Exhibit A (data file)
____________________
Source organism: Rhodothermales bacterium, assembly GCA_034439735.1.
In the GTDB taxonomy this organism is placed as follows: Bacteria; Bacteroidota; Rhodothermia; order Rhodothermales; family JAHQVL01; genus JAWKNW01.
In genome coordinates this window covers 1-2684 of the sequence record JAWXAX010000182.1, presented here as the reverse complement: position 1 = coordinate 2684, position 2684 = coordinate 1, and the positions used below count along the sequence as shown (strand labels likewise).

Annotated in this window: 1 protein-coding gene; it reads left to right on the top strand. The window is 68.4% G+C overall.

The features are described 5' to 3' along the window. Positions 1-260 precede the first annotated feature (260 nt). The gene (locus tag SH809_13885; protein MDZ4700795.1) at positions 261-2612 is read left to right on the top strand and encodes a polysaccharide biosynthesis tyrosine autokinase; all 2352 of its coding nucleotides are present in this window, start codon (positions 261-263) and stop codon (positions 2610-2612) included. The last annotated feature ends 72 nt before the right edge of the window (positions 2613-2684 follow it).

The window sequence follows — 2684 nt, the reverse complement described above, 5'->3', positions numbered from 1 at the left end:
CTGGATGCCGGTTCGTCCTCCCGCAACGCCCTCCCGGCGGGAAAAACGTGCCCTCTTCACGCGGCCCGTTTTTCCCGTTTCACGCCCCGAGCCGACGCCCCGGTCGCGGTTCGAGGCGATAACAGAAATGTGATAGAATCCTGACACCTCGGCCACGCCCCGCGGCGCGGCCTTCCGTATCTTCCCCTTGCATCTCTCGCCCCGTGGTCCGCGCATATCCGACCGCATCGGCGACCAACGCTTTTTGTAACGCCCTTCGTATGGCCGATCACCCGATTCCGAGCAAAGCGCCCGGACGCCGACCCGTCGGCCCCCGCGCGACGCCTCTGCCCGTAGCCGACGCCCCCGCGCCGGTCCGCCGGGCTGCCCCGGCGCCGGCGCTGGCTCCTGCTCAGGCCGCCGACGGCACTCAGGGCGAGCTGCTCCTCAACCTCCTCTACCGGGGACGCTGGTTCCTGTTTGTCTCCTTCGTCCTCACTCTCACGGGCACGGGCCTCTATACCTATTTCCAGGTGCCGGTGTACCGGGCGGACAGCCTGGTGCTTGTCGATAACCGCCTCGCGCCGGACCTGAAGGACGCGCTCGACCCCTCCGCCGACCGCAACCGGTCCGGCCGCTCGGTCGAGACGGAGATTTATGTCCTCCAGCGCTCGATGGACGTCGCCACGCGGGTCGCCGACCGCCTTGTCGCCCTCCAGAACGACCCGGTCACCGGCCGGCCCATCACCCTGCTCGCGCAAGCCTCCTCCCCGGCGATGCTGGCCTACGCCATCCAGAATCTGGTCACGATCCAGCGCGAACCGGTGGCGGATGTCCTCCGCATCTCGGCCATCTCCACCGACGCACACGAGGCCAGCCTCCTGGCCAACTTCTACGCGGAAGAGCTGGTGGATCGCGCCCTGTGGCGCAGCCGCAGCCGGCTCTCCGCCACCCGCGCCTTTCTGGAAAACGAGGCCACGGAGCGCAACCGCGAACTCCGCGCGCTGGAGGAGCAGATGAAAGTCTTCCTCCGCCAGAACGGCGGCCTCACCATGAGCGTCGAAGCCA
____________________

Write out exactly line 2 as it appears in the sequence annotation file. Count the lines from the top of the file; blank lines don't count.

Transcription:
In the GTDB taxonomy this organism is placed as follows: Bacteria; Bacteroidota; Rhodothermia; order Rhodothermales; family JAHQVL01; genus JAWKNW01.